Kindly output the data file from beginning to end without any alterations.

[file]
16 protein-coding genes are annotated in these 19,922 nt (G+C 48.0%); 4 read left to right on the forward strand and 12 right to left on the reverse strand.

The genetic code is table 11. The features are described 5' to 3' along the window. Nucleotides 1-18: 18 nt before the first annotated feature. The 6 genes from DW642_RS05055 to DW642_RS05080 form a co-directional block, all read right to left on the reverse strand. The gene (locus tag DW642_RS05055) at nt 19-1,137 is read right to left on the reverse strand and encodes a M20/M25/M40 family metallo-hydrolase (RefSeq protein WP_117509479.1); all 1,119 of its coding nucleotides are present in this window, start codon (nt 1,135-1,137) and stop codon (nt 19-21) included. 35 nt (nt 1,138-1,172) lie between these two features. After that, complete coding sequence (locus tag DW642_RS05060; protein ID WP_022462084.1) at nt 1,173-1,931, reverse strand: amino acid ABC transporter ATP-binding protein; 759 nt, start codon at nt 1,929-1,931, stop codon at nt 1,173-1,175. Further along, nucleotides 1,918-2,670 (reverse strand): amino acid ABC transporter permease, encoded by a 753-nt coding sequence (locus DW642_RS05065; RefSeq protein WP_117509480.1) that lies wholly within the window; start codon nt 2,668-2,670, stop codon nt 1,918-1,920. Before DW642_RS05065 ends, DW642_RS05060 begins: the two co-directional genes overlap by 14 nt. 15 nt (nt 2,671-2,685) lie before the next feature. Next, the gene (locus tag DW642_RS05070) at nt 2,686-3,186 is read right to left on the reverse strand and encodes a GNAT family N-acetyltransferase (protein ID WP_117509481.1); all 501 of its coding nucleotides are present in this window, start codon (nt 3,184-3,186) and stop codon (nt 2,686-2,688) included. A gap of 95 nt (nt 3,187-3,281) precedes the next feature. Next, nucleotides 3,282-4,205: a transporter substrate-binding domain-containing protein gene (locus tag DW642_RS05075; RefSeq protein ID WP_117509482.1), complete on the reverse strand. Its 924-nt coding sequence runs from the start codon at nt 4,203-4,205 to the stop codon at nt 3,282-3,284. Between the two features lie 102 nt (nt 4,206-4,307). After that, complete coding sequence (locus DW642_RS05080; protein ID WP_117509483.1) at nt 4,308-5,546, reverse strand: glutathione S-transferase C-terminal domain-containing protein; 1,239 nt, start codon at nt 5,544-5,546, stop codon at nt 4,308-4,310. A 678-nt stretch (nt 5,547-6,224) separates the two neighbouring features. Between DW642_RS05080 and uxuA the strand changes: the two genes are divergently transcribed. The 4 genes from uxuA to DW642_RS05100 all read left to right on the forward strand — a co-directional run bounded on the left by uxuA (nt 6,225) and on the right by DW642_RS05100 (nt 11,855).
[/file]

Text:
16 protein-coding genes are annotated in these 19,922 nt (G+C 48.0%); 4 read left to right on the forward strand and 12 right to left on the reverse strand.

The genetic code is table 11. The features are described 5' to 3' along the window. Nucleotides 1-18: 18 nt before the first annotated feature. The 6 genes from DW642_RS05055 to DW642_RS05080 form a co-directional block, all read right to left on the reverse strand. The gene (locus tag DW642_RS05055) at nt 19-1,137 is read right to left on the reverse strand and encodes a M20/M25/M40 family metallo-hydrolase (RefSeq protein WP_117509479.1); all 1,119 of its coding nucleotides are present in this window, start codon (nt 1,135-1,137) and stop codon (nt 19-21) included. 35 nt (nt 1,138-1,172) lie between these two features. After that, complete coding sequence (locus tag DW642_RS05060; protein ID WP_022462084.1) at nt 1,173-1,931, reverse strand: amino acid ABC transporter ATP-binding protein; 759 nt, start codon at nt 1,929-1,931, stop codon at nt 1,173-1,175. Further along, nucleotides 1,918-2,670 (reverse strand): amino acid ABC transporter permease, encoded by a 753-nt coding sequence (locus DW642_RS05065; RefSeq protein WP_117509480.1) that lies wholly within the window; start codon nt 2,668-2,670, stop codon nt 1,918-1,920. Before DW642_RS05065 ends, DW642_RS05060 begins: the two co-directional genes overlap by 14 nt. 15 nt (nt 2,671-2,685) lie before the next feature. Next, the gene (locus tag DW642_RS05070) at nt 2,686-3,186 is read right to left on the reverse strand and encodes a GNAT family N-acetyltransferase (protein ID WP_117509481.1); all 501 of its coding nucleotides are present in this window, start codon (nt 3,184-3,186) and stop codon (nt 2,686-2,688) included. A gap of 95 nt (nt 3,187-3,281) precedes the next feature. Next, nucleotides 3,282-4,205: a transporter substrate-binding domain-containing protein gene (locus tag DW642_RS05075; RefSeq protein ID WP_117509482.1), complete on the reverse strand. Its 924-nt coding sequence runs from the start codon at nt 4,203-4,205 to the stop codon at nt 3,282-3,284. Between the two features lie 102 nt (nt 4,206-4,307). After that, complete coding sequence (locus DW642_RS05080; protein ID WP_117509483.1) at nt 4,308-5,546, reverse strand: glutathione S-transferase C-terminal domain-containing protein; 1,239 nt, start codon at nt 5,544-5,546, stop codon at nt 4,308-4,310. A 678-nt stretch (nt 5,547-6,224) separates the two neighbouring features. Between DW642_RS05080 and uxuA the strand changes: the two genes are divergently transcribed. The 4 genes from uxuA to DW642_RS05100 all read left to right on the forward strand — a co-directional run bounded on the left by uxuA (nt 6,225) and on the right by DW642_RS05100 (nt 11,855).